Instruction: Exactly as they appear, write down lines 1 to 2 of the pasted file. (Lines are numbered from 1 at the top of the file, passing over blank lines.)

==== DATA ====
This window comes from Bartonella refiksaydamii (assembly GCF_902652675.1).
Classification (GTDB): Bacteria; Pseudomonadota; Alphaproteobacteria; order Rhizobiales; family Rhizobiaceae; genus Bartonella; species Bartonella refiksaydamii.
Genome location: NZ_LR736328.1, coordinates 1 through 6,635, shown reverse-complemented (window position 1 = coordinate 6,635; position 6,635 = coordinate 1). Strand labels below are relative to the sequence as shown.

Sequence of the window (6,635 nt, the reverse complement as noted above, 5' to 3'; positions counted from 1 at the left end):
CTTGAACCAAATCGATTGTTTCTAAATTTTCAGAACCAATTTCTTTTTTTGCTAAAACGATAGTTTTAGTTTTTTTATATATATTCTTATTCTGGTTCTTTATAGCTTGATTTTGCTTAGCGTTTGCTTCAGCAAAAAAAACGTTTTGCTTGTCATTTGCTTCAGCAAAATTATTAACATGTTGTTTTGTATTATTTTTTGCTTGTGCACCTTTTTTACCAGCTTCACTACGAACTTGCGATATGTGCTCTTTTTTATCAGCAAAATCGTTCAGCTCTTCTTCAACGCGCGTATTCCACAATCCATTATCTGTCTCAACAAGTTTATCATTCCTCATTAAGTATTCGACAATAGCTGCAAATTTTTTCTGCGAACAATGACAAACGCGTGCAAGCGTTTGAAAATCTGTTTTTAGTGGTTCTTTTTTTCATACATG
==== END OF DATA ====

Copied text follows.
This window comes from Bartonella refiksaydamii (assembly GCF_902652675.1).
Classification (GTDB): Bacteria; Pseudomonadota; Alphaproteobacteria; order Rhizobiales; family Rhizobiaceae; genus Bartonella; species Bartonella refiksaydamii.